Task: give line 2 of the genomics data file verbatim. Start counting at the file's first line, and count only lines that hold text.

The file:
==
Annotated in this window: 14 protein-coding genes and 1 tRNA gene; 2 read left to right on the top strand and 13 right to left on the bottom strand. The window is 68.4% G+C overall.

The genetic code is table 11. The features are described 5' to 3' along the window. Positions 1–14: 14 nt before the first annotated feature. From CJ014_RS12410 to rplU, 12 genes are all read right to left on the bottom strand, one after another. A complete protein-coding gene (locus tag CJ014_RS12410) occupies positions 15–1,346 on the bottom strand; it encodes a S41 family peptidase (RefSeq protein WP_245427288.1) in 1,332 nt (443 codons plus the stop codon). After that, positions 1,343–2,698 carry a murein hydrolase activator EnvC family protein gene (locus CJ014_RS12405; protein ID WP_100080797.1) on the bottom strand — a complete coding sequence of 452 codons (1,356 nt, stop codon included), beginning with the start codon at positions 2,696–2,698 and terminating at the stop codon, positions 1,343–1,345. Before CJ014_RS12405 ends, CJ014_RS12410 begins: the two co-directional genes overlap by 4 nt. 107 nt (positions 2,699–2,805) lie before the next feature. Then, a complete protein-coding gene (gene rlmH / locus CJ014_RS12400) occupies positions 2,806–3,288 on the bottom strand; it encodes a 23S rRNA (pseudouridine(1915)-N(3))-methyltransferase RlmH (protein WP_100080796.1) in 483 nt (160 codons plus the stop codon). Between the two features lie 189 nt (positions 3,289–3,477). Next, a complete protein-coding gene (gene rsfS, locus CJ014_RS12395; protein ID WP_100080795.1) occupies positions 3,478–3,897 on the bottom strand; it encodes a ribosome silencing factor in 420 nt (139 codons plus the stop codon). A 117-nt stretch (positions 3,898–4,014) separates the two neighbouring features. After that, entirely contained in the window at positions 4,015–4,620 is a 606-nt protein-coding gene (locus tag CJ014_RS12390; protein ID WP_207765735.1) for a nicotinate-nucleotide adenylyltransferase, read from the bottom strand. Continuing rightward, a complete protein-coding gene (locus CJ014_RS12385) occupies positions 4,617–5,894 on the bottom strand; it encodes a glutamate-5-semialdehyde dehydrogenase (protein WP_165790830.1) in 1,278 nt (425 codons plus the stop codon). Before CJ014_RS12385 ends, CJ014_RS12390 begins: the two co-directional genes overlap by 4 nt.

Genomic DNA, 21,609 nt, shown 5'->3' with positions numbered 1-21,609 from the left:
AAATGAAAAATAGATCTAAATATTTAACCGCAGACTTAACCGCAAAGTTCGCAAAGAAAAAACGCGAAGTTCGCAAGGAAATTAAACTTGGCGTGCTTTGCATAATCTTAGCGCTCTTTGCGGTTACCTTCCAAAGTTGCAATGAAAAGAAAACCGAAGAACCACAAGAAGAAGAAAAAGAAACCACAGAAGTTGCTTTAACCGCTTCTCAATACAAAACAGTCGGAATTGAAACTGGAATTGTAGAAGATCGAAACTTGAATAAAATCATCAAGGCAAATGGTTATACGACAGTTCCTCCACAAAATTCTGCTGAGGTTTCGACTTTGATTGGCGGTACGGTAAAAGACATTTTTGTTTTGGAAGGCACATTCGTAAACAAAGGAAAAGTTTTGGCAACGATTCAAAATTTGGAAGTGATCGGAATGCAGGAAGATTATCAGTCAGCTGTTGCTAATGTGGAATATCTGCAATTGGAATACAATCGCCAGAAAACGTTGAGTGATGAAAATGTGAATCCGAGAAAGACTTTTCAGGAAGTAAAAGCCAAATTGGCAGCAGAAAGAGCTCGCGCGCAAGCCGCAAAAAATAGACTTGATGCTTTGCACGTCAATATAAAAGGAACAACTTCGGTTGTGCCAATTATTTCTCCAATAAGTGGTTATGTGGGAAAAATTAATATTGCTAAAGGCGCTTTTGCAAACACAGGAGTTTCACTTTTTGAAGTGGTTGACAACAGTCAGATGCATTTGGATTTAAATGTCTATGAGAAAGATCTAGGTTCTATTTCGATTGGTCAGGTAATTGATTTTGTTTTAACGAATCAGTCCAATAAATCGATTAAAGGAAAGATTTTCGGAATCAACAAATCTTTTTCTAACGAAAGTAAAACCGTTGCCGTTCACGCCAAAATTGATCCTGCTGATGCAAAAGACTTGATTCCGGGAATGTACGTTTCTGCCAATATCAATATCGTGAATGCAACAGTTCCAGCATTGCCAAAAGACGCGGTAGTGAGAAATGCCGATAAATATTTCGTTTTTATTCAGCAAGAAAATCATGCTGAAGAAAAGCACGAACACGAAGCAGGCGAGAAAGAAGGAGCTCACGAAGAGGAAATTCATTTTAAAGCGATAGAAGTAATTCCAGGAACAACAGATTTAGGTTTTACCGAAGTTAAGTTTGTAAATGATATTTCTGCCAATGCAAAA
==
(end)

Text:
The genetic code is table 11. The features are described 5' to 3' along the window. Positions 1–14: 14 nt before the first annotated feature. From CJ014_RS12410 to rplU, 12 genes are all read right to left on the bottom strand, one after another. A complete protein-coding gene (locus tag CJ014_RS12410) occupies positions 15–1,346 on the bottom strand; it encodes a S41 family peptidase (RefSeq protein WP_245427288.1) in 1,332 nt (443 codons plus the stop codon). After that, positions 1,343–2,698 carry a murein hydrolase activator EnvC family protein gene (locus CJ014_RS12405; protein ID WP_100080797.1) on the bottom strand — a complete coding sequence of 452 codons (1,356 nt, stop codon included), beginning with the start codon at positions 2,696–2,698 and terminating at the stop codon, positions 1,343–1,345. Before CJ014_RS12405 ends, CJ014_RS12410 begins: the two co-directional genes overlap by 4 nt. 107 nt (positions 2,699–2,805) lie before the next feature. Then, a complete protein-coding gene (gene rlmH / locus CJ014_RS12400) occupies positions 2,806–3,288 on the bottom strand; it encodes a 23S rRNA (pseudouridine(1915)-N(3))-methyltransferase RlmH (protein WP_100080796.1) in 483 nt (160 codons plus the stop codon). Between the two features lie 189 nt (positions 3,289–3,477). Next, a complete protein-coding gene (gene rsfS, locus CJ014_RS12395; protein ID WP_100080795.1) occupies positions 3,478–3,897 on the bottom strand; it encodes a ribosome silencing factor in 420 nt (139 codons plus the stop codon). A 117-nt stretch (positions 3,898–4,014) separates the two neighbouring features. After that, entirely contained in the window at positions 4,015–4,620 is a 606-nt protein-coding gene (locus tag CJ014_RS12390; protein ID WP_207765735.1) for a nicotinate-nucleotide adenylyltransferase, read from the bottom strand. Continuing rightward, a complete protein-coding gene (locus CJ014_RS12385) occupies positions 4,617–5,894 on the bottom strand; it encodes a glutamate-5-semialdehyde dehydrogenase (protein WP_165790830.1) in 1,278 nt (425 codons plus the stop codon). Before CJ014_RS12385 ends, CJ014_RS12390 begins: the two co-directional genes overlap by 4 nt.